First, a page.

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Passive Smoking and Risk of Type 2 Diabetes: A Meta-Analysis of Prospective Cohort Studies

  • Ying Wang ,

    Contributed equally to this work with: Ying Wang, Jie Ji

    Affiliations School of Public Health, Wuhan University, Wuhan, P. R. China, School of Public Health, Tongji Medical College, Huazhong University of Science and Technology, Wuhan, P. R. China

  • Jie Ji ,

    Contributed equally to this work with: Ying Wang, Jie Ji

    Affiliation School of Public Health, Wuhan University, Wuhan, P. R. China

  • Yu-jian Liu,

    Affiliation School of Public Health, Wuhan University, Wuhan, P. R. China

  • Xuan Deng,

    Affiliation School of Public Health, Wuhan University, Wuhan, P. R. China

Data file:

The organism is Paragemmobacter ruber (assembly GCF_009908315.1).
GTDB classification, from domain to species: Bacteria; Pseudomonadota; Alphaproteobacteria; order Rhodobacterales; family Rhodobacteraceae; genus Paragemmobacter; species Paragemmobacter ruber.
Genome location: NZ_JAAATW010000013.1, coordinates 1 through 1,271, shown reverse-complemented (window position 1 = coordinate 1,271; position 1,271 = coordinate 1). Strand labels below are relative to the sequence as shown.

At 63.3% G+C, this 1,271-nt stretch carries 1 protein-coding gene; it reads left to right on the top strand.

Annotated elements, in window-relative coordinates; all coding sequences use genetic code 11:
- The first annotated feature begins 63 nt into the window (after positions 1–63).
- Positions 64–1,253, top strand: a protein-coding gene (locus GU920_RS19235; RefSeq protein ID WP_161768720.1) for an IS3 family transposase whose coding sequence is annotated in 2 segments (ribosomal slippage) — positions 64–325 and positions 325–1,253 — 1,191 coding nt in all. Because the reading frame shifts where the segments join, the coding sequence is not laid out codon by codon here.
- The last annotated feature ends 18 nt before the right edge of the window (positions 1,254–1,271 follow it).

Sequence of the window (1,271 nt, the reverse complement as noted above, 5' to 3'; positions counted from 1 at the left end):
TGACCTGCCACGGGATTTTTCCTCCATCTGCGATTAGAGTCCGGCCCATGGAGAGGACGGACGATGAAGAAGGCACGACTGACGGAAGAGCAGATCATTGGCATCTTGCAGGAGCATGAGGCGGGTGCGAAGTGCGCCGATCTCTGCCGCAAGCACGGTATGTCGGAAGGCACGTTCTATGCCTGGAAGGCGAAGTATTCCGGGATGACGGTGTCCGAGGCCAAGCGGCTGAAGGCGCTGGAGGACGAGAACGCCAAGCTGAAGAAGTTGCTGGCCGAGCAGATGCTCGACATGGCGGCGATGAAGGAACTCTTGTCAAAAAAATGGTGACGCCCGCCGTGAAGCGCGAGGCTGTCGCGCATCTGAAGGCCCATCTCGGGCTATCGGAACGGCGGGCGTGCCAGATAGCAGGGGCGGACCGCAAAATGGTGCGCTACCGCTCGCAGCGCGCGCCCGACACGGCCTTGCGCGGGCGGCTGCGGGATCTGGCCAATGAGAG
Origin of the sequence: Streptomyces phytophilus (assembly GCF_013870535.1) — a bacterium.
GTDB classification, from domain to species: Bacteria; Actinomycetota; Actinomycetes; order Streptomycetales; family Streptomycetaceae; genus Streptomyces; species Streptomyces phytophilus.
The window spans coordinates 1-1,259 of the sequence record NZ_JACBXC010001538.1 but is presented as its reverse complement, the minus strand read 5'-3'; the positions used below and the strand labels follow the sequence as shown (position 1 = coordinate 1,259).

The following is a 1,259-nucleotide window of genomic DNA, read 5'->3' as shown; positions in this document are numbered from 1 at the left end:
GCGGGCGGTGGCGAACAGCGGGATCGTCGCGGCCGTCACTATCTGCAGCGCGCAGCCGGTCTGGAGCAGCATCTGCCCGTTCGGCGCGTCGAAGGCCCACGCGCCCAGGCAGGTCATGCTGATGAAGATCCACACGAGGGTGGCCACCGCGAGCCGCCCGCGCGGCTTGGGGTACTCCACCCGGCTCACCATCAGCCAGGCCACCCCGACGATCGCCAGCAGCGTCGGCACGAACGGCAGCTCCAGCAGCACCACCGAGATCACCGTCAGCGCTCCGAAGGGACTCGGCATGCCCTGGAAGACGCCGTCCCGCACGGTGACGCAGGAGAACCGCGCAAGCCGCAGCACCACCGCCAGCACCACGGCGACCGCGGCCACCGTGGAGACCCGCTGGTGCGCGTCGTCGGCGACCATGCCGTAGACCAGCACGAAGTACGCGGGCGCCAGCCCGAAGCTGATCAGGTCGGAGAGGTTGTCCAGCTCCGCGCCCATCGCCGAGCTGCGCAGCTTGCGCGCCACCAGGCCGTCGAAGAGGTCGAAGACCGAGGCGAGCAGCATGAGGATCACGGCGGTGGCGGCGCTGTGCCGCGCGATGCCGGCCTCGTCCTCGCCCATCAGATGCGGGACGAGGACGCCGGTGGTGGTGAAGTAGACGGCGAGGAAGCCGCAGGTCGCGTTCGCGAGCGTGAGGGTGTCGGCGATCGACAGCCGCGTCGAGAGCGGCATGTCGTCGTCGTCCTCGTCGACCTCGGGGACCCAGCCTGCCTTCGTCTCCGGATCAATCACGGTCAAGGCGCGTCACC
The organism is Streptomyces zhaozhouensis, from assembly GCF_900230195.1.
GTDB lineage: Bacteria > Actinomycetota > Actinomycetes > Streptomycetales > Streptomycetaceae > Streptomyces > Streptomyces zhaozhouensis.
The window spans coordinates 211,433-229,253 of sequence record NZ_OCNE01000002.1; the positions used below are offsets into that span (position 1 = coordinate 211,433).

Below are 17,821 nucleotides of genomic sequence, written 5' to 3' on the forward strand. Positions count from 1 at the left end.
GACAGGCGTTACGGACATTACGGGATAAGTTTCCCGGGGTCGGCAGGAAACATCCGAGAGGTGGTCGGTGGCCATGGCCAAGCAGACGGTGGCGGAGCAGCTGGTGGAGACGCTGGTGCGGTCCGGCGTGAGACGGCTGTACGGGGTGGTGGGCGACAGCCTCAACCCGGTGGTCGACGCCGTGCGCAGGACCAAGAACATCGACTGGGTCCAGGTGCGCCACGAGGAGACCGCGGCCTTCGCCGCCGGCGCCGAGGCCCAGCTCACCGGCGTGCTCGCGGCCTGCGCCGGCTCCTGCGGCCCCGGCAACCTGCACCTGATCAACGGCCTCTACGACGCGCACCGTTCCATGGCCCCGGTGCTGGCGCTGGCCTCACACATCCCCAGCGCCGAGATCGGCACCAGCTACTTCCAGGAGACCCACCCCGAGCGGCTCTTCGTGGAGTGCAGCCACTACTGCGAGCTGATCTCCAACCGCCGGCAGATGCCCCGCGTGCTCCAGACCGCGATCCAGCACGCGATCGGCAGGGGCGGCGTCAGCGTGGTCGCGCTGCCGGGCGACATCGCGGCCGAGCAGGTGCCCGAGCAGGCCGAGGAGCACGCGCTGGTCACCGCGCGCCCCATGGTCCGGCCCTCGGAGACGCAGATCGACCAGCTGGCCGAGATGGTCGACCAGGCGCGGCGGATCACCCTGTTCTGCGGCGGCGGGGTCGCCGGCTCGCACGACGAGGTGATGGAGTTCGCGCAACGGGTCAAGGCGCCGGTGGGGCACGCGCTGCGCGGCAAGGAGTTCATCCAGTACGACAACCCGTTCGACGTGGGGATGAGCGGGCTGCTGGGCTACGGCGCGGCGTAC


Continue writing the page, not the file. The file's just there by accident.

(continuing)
• Qi-qiang He

    Affiliations School of Public Health, Wuhan University, Wuhan, P. R. China, Global Health Institute, Wuhan University, Wuhan, P. R. China

Passive Smoking and Risk of Type 2 Diabetes: A Meta-Analysis of Prospective Cohort Studies

  • Ying Wang, 
  • Jie Ji, 
  • Yu-jian Liu, 
  • Xuan Deng, 
  • Qi-qiang He



The prevalence of diabetes is increasing rapidly all over the world. However, studies on passive smoking and type 2 diabetes have not been systematically assessed. Therefore, we conducted a meta-analysis to explore whether an association exists between passive smoking and risk of type 2 diabetes.


We searched PubMed, EMBASE, Cochrane library and Web of Science up to April 9th, 2013, to identify prospective cohort studies that assessed passive smoking and risk of type 2 diabetes. The fixed-effect model was used to calculate the overall relative risk (RR).


4 prospective cohort studies were included for analysis, with a total of 112,351 participants involved. The pooled RR was 1.28 (95% confidence interval (CI) 1.14 to 1.44) comparing those who were exposed to passive smoking with those who were not. Subgroup, sensitivity analysis and publication bias test suggested the overall result of this analysis was robust.